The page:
The swift sale of the massive, largely rent-stabilized Stuyvesant Town and Peter Cooper Village apartment complexes, completed last month for $5.4 billion, generated an angry frenzy among affordable housing advocates, who argued they had little time to organize and fight the transaction.
Now that Starrett City, a 5,881-unit Brooklyn development for low and middle-income renters, is up for sale, it seems that affordable housing continues to be threatened in large blocks – despite a proposed City Council bill that might have affected this deal’s trajectory.
A Council bill introduced six weeks after the auction of Stuyvesant Town and Peter Cooper Village (ST/PCV) was announced could help slow the Starrett City sale, buying time for its potential effects to be assessed. But the “Housing Impact Study Bill” has been idle since sponsors presented it Oct. 11, so there’s less chance the East New York property that’s home to about 14,000 will be a test of the proposed provisions.
The bill would require owners of affordable housing complexes with more than 2,000 units to submit their plans to the Department of Housing Preservation and Development at least 120 days before putting it on the market. It was co-sponsored by councilmembers Rosie Mendez and Dan Garodnick.
The bill has been introduced, but not presented for a hearing and vote yet, Garodnick said last week. “It would give a time period to consider the implications of the transfer of so many units on tenants, whether there would be any changes to the property, things like that,” he said.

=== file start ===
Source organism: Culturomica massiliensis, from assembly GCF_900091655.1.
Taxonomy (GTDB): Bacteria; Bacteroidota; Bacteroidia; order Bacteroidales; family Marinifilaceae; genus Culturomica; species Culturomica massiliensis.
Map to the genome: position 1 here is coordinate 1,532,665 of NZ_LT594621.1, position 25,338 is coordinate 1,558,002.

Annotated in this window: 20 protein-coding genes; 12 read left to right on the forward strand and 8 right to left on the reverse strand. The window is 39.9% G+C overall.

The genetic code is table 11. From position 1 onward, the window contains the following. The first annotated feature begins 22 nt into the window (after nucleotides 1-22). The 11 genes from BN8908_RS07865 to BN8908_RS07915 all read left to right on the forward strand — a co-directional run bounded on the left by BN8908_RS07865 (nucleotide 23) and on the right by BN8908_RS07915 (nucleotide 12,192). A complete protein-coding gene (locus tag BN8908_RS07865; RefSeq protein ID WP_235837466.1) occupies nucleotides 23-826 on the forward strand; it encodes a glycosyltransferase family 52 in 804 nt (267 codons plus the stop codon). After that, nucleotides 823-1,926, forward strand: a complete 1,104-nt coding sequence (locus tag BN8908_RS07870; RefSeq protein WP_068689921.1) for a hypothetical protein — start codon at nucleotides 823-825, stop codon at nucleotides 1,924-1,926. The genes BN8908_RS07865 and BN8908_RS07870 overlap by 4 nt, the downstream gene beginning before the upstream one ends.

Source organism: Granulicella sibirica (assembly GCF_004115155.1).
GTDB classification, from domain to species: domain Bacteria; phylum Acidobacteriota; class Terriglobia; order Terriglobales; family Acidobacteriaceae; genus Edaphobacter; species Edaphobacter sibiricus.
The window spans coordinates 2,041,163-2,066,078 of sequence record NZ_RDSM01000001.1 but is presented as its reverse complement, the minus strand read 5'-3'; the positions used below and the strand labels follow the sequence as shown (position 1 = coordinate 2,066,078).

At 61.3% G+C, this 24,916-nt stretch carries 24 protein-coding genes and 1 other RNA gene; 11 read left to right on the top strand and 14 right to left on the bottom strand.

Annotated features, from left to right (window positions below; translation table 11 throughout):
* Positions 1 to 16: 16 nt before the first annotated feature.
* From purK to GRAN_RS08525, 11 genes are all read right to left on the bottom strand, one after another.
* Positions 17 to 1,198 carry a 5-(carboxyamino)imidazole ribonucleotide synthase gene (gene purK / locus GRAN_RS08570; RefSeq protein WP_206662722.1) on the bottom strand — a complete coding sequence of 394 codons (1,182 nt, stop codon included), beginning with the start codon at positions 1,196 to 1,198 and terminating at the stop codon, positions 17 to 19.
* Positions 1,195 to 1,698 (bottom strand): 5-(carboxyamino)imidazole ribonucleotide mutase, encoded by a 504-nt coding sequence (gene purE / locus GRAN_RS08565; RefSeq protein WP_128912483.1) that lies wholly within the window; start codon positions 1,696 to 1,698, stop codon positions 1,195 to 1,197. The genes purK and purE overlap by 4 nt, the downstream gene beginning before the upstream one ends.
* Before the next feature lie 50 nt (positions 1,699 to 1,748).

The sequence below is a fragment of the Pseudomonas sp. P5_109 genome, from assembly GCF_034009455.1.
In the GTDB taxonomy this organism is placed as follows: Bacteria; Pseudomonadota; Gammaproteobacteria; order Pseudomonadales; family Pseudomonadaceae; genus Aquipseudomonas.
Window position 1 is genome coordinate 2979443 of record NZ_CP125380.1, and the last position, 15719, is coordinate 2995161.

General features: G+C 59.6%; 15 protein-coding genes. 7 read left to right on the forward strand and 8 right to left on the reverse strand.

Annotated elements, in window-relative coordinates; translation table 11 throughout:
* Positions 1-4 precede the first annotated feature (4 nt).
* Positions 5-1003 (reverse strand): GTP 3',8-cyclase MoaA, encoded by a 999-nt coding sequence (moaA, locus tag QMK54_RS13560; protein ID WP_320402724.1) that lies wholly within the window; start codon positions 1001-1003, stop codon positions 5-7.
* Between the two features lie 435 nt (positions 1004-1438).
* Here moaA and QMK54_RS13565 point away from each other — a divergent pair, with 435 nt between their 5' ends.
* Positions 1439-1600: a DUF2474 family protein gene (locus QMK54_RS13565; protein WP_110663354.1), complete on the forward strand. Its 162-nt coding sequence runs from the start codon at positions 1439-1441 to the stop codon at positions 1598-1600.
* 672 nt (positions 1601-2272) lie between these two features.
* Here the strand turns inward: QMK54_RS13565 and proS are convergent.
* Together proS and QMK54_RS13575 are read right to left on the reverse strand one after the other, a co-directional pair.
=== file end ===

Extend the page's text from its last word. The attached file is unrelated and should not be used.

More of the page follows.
Mendez is planning to meet with internal staff members soon to review the bill before sending it to the council for a vote, according to her chief of staff, Lisa Kaplan.
The 120-day waiting period could be beneficial, said Dave Hanzel, policy director of the Association for Neighborhood and Housing Development. “I think fundamentally, time is important. With Stuy Town, a lot of people were caught off-guard.”
Still, he was skeptical about how much the law would have altered that deal, in part because Mayor Bloomberg was reluctant to intervene in a market transaction by a private owner.
“In that sense, I don’t think the Mendez bill would help Starrett City, because the Mayor would be consistent in saying that if it’s on the private market, he won’t step in,” Hanzel said.
Had the bill been in place, however, it could have affected the Stuy Town sale by slowing the process, Kaplan said. “It would have made it a requirement that [the city Department of Housing Preservation and Development] at least look at it, and would have allowed residents to make their voices heard or agencies to respond to the concerns,” she said.
Starrett City, a 30-year-old development on Jamaica Bay, is owned by a group of partners known as Starrett City Associates. They decided to auction the property after receiving some unsolicited offers, said Martin McLaughlin, a spokesman for the partners. Several years ago the owners renamed the complex Spring Creek Towers, but it is still widely called Starrett City.
The 46-tower complex is not entirely comparable to ST/PCV, Hanzel said, and the differences may help Starrett City remain an affordable housing option.
Unlike ST/PCV, where residents are mostly rent-stabilized, Starrett City is the largest federally subsidized development in the country. About 90 percent of residents reportedly receive some kind of city, state or federal government subsidy.
The new owner may, therefore, be less inclined to push out subsidized renters and forego the tax relief that comes with federal assistance, Hanzel said.
But, with the Housing Impact Study Bill still hanging, it’s possible that Starrett City’s sale could change the income makeup of residents. “After Stuy Town sold, I can see why the legislation hasn’t gone anywhere,” Hanzel said. “That chance passed, until Starrett City came around and we realized that there are going to be more of these.”